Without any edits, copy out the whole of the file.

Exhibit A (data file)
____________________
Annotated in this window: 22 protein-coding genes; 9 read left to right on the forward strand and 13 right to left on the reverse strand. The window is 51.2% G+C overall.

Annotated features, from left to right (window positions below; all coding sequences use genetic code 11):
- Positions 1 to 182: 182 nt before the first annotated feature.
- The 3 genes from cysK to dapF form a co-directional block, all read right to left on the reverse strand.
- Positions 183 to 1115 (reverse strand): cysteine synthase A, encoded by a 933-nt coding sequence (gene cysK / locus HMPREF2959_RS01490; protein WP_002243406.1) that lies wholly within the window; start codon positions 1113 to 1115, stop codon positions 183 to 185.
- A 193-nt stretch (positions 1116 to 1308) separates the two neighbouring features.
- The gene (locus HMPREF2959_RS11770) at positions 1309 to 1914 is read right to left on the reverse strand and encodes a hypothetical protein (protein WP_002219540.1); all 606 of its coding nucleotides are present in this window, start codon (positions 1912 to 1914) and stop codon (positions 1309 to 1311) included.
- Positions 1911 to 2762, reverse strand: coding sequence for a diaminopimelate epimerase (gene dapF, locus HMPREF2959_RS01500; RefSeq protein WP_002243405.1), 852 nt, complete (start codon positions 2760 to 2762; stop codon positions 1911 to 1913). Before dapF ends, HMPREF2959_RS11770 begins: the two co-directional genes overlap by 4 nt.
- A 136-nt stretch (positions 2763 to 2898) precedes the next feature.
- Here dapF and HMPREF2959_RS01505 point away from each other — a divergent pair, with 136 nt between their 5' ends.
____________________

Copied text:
Annotated in this window: 22 protein-coding genes; 9 read left to right on the forward strand and 13 right to left on the reverse strand. The window is 51.2% G+C overall.

Annotated features, from left to right (window positions below; all coding sequences use genetic code 11):
- Positions 1 to 182: 182 nt before the first annotated feature.
- The 3 genes from cysK to dapF form a co-directional block, all read right to left on the reverse strand.
- Positions 183 to 1115 (reverse strand): cysteine synthase A, encoded by a 933-nt coding sequence (gene cysK / locus HMPREF2959_RS01490; protein WP_002243406.1) that lies wholly within the window; start codon positions 1113 to 1115, stop codon positions 183 to 185.
- A 193-nt stretch (positions 1116 to 1308) separates the two neighbouring features.
- The gene (locus HMPREF2959_RS11770) at positions 1309 to 1914 is read right to left on the reverse strand and encodes a hypothetical protein (protein WP_002219540.1); all 606 of its coding nucleotides are present in this window, start codon (positions 1912 to 1914) and stop codon (positions 1309 to 1311) included.
- Positions 1911 to 2762, reverse strand: coding sequence for a diaminopimelate epimerase (gene dapF, locus HMPREF2959_RS01500; RefSeq protein WP_002243405.1), 852 nt, complete (start codon positions 2760 to 2762; stop codon positions 1911 to 1913). Before dapF ends, HMPREF2959_RS11770 begins: the two co-directional genes overlap by 4 nt.
- A 136-nt stretch (positions 2763 to 2898) precedes the next feature.
- Here dapF and HMPREF2959_RS01505 point away from each other — a divergent pair, with 136 nt between their 5' ends.